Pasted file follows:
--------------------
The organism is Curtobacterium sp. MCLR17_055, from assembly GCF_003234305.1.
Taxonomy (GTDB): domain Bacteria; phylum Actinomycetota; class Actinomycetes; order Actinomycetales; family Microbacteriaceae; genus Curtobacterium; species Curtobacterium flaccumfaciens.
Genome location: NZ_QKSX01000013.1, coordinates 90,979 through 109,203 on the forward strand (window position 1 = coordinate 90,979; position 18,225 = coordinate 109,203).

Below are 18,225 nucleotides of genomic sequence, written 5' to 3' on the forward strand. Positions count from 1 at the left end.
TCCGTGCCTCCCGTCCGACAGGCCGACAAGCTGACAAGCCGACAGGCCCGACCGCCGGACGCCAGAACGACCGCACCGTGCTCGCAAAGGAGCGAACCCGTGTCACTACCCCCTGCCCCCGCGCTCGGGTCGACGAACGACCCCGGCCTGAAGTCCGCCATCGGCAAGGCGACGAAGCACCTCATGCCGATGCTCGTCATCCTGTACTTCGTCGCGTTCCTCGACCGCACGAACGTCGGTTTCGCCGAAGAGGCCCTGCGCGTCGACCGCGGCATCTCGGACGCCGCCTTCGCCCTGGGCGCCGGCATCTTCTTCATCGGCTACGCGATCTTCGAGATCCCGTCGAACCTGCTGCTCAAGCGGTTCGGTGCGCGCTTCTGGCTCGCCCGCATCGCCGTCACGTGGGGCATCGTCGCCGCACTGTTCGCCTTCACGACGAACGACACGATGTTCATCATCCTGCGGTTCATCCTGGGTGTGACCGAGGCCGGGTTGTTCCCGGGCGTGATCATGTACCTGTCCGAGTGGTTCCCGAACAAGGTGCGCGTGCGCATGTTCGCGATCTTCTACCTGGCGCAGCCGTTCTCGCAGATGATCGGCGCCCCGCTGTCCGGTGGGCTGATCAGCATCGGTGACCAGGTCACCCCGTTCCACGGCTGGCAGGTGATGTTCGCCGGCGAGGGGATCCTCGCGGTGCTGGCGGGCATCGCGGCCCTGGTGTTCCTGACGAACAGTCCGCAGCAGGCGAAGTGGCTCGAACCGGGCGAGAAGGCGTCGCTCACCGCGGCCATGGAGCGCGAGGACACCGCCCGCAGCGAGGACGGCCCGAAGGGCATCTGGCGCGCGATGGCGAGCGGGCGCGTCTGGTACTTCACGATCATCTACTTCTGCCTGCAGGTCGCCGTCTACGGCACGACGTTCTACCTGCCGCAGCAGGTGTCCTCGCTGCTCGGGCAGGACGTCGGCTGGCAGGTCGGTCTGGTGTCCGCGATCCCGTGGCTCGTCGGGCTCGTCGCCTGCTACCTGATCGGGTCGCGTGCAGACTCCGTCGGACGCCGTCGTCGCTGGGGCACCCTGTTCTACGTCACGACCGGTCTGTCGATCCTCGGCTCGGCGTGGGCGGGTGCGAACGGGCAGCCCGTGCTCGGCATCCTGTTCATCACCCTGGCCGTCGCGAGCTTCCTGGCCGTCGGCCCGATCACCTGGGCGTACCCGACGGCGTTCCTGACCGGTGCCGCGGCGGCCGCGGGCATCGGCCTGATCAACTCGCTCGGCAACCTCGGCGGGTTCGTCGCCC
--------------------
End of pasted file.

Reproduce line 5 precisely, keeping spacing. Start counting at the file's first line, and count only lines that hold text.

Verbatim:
TCCGTGCCTCCCGTCCGACAGGCCGACAAGCTGACAAGCCGACAGGCCCGACCGCCGGACGCCAGAACGACCGCACCGTGCTCGCAAAGGAGCGAACCCGTGTCACTACCCCCTGCCCCCGCGCTCGGGTCGACGAACGACCCCGGCCTGAAGTCCGCCATCGGCAAGGCGACGAAGCACCTCATGCCGATGCTCGTCATCCTGTACTTCGTCGCGTTCCTCGACCGCACGAACGTCGGTTTCGCCGAAGAGGCCCTGCGCGTCGACCGCGGCATCTCGGACGCCGCCTTCGCCCTGGGCGCCGGCATCTTCTTCATCGGCTACGCGATCTTCGAGATCCCGTCGAACCTGCTGCTCAAGCGGTTCGGTGCGCGCTTCTGGCTCGCCCGCATCGCCGTCACGTGGGGCATCGTCGCCGCACTGTTCGCCTTCACGACGAACGACACGATGTTCATCATCCTGCGGTTCATCCTGGGTGTGACCGAGGCCGGGTTGTTCCCGGGCGTGATCATGTACCTGTCCGAGTGGTTCCCGAACAAGGTGCGCGTGCGCATGTTCGCGATCTTCTACCTGGCGCAGCCGTTCTCGCAGATGATCGGCGCCCCGCTGTCCGGTGGGCTGATCAGCATCGGTGACCAGGTCACCCCGTTCCACGGCTGGCAGGTGATGTTCGCCGGCGAGGGGATCCTCGCGGTGCTGGCGGGCATCGCGGCCCTGGTGTTCCTGACGAACAGTCCGCAGCAGGCGAAGTGGCTCGAACCGGGCGAGAAGGCGTCGCTCACCGCGGCCATGGAGCGCGAGGACACCGCCCGCAGCGAGGACGGCCCGAAGGGCATCTGGCGCGCGATGGCGAGCGGGCGCGTCTGGTACTTCACGATCATCTACTTCTGCCTGCAGGTCGCCGTCTACGGCACGACGTTCTACCTGCCGCAGCAGGTGTCCTCGCTGCTCGGGCAGGACGTCGGCTGGCAGGTCGGTCTGGTGTCCGCGATCCCGTGGCTCGTCGGGCTCGTCGCCTGCTACCTGATCGGGTCGCGTGCAGACTCCGTCGGACGCCGTCGTCGCTGGGGCACCCTGTTCTACGTCACGACCGGTCTGTCGATCCTCGGCTCGGCGTGGGCGGGTGCGAACGGGCAGCCCGTGCTCGGCATCCTGTTCATCACCCTGGCCGTCGCGAGCTTCCTGGCCGTCGGCCCGATCACCTGGGCGTACCCGACGGCGTTCCTGACCGGTGCCGCGGCGGCCGCGGGCATCGGCCTGATCAACTCGCTCGGCAACCTCGGCGGGTTCGTCGCCC